The high rate of growth in the economy was dampened in 2013, when the world market price of oil began to fall to finally more than halved, while at the same time the country was forced to reduce its oil production as the largest oil fields reached their peak. In addition, the ongoing crisis in the world economy contributed to reduced demand for oil and natural gas and also gas production shrank, despite a number of investments (see Natural Resources and Energy). As the economy was so dependent on the oil and gas sector, the result was that Equatorial Guinea was in a recession. In 2014, growth was projected to be negative (minus 2.1 percent) and the African Development Bank (AfDB) predicted an even larger decline of 8.7 percent. In order to be able to finance the remainder of the infrastructure investments initiated in accordance with the 2008 development plan (see below), it is necessary to utilize the bank reserves that have been allocated and are now at risk of being drained.
Attempts are being made to escape the great dependence of the oil and gas sector in the economy. In 2014, two well-attended symposiums were held in Malabo to draw foreign investment into five “new” sectors: agriculture and livestock, fisheries, mining and petrochemicals, tourism and financial services.
Already in 2008, however, a national plan for economic and social development, Plan Nacional de Desarrollo Económico y Social (PNDES), was adopted, which aimed to eradicate poverty by 2020 in a number of areas. The African Development Bank (AfDB) contributed a loan of € 2.9 million, which, in addition to poverty reduction, would primarily go to developing health care, fighting corruption and improving the transparency of government finances. However, the majority of the plan would be financed with oil and gas revenues and in a first phase (2008–2012) went mainly to various infrastructure projects: roads, ports, airports, as well as to the development and construction of cities (including the new capital Oyala).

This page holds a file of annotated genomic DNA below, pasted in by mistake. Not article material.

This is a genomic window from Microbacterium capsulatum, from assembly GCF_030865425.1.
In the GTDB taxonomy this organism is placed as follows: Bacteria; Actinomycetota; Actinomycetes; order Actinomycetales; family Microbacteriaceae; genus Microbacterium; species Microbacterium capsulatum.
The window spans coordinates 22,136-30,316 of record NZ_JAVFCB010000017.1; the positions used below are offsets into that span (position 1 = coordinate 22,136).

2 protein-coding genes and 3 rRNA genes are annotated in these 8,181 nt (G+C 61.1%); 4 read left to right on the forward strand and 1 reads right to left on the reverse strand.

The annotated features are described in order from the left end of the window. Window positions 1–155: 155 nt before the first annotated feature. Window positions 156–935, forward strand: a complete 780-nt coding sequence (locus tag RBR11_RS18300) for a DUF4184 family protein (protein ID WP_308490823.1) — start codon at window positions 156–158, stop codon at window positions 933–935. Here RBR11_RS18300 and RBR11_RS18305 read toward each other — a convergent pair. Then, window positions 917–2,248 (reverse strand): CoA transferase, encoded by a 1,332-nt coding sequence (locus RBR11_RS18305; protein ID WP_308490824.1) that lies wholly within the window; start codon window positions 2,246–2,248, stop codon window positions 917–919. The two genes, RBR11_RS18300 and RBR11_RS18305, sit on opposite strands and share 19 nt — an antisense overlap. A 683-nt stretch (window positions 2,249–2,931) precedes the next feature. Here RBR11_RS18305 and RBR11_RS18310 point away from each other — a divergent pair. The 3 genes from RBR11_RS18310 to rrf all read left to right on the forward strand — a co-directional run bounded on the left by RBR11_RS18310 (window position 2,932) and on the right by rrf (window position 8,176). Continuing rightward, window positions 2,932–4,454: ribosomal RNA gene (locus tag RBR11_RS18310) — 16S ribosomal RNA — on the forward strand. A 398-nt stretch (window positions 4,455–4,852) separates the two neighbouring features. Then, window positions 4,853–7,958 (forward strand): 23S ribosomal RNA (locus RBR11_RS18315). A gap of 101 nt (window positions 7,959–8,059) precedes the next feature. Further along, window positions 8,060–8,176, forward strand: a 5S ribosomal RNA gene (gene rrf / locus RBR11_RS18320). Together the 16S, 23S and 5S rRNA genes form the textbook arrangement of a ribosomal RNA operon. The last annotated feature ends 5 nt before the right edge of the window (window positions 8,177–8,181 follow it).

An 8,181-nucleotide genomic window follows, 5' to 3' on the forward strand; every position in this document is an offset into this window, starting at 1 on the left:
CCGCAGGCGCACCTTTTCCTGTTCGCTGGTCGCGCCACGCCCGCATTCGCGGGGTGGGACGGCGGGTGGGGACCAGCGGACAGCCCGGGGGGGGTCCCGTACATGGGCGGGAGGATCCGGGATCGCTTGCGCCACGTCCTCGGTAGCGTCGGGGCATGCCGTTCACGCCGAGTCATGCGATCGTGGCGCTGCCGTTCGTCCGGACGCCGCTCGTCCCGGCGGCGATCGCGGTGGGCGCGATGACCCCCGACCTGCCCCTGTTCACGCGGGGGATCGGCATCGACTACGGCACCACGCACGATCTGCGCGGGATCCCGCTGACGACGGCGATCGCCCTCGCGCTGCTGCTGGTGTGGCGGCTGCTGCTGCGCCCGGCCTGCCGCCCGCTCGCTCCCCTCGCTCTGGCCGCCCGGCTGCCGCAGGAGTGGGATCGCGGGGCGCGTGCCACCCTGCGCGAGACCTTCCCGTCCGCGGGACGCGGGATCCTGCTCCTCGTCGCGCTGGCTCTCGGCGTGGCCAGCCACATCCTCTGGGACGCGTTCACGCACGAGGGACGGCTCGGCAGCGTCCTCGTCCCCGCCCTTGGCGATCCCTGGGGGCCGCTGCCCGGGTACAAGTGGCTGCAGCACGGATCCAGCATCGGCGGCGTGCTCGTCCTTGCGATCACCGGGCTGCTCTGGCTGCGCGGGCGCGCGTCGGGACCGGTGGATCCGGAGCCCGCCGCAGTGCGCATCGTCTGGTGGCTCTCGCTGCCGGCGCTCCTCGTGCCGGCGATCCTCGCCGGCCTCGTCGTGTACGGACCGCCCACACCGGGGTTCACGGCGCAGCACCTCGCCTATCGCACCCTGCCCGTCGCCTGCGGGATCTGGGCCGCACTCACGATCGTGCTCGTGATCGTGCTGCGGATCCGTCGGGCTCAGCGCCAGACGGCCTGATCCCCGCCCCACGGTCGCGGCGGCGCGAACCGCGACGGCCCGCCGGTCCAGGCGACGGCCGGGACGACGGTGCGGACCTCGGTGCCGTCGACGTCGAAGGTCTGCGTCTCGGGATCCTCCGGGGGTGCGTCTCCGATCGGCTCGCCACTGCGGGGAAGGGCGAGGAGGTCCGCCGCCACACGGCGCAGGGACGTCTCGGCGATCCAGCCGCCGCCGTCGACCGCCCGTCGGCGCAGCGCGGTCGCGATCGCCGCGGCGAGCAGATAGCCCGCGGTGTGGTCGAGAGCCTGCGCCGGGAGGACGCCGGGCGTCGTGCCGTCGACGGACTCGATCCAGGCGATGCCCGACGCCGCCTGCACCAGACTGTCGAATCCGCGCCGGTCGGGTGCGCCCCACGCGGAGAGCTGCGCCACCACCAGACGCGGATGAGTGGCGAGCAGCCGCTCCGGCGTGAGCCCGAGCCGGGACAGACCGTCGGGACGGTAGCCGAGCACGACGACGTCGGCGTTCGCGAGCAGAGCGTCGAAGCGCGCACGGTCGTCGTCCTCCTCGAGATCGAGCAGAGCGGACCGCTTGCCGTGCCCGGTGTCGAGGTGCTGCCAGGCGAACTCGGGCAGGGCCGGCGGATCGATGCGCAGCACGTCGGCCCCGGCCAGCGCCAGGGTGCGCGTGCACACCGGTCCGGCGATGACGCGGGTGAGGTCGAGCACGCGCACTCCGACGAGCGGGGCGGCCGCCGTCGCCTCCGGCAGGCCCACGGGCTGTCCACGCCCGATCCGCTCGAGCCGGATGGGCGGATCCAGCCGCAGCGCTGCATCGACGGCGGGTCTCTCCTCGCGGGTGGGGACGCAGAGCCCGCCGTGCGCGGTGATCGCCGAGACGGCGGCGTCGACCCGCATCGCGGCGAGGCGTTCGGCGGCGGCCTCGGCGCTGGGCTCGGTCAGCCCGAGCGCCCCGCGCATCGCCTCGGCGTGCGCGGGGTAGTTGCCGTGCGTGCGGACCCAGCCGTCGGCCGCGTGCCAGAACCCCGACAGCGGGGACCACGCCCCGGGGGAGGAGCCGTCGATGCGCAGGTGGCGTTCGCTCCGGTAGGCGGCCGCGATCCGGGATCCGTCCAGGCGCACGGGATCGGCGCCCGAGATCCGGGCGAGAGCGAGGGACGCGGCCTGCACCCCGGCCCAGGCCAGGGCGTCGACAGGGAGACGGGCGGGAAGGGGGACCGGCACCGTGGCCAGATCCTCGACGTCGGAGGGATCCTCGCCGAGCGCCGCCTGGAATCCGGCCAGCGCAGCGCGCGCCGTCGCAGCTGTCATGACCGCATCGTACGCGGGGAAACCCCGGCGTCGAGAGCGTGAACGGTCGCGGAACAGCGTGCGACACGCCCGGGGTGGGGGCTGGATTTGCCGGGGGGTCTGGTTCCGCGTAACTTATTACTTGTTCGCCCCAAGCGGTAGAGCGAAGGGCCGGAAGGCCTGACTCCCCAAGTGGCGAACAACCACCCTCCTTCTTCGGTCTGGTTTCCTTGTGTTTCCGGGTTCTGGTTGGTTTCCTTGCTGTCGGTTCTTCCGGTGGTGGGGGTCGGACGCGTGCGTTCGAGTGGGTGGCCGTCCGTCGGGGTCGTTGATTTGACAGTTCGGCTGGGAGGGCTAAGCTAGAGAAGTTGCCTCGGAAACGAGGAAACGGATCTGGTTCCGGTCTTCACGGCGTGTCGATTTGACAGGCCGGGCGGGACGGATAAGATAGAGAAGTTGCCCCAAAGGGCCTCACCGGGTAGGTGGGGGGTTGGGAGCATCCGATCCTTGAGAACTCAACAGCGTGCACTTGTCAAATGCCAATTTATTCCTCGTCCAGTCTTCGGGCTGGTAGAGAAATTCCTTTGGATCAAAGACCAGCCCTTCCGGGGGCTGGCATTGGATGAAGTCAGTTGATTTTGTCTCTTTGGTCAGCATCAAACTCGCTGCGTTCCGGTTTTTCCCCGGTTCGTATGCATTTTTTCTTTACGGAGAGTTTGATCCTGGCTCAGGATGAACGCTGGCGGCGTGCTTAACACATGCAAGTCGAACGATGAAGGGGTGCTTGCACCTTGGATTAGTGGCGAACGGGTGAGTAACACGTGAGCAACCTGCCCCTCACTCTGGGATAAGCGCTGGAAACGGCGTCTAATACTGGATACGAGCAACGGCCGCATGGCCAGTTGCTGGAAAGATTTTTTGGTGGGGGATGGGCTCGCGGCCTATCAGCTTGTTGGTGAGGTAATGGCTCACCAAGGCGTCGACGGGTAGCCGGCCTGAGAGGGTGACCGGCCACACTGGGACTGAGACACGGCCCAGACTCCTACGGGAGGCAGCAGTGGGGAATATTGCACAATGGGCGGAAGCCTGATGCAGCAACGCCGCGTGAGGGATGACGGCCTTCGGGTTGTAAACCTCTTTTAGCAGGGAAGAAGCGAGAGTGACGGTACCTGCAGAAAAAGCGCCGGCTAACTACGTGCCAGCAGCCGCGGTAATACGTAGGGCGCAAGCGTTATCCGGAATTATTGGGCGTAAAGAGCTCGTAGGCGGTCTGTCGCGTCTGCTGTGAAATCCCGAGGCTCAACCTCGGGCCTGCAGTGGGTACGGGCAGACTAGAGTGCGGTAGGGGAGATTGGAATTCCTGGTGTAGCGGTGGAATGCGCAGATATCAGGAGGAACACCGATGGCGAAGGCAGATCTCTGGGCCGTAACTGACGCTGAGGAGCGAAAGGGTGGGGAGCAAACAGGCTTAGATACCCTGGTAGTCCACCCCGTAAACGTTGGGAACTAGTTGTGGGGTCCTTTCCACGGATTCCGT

Despite oil revenues, Equatorial Guinea is still a country of development, albeit not to the same extent as before; several former donors refer to the (long) strong growth of the country’s gross domestic product, GDP. But international lending institutions such as the International Monetary Fund (IMF) and the World Bank have also largely withdrawn all assistance to Equatorial Guinea because of corruption and mismanagement in the country, and the United States because Equatorial Guinea does nothing about the problem of human trafficking. Spain is the largest contributor, followed by France, although French aid has fallen sharply in the 2000s. AfDB has also provided support in a number of areas. China has provided Equatorial Guinea with aid money in exchange for shares in the oil industry and the EU as well as Cuba has provided targeted support to health and education in particular.
Through the oil money, Equatorial Guinea has been able to pay off its relatively low external debt (but for example Spain and China have also made large debt write-offs). In recent years, the debt has been between 5 and 10 percent of GDP.
FACTS – FINANCE
GDP per person
US $ 10,174 (2018)
US $ 13,317 million (2018)
-2.9 percent (2018)
Agriculture’s share of GDP
2.3 percent (2018)
Manufacturing industry’s share of GDP
25.4 percent (2018)
The service sector’s share of GDP
40.5 percent (2018)
0.9 percent (2019)
Government debt’s share of GDP
43.3 percent (2018)
Central African Franc
US $ 175 million (1996)
US $ 292 million (1996)
– US $ 344 million (1996)
Commodity trade’s share of GDP
62 percent (2018)
Main export goods
oil, oil products, timber
Largest trading partner
USA, China, France, Japan, Spain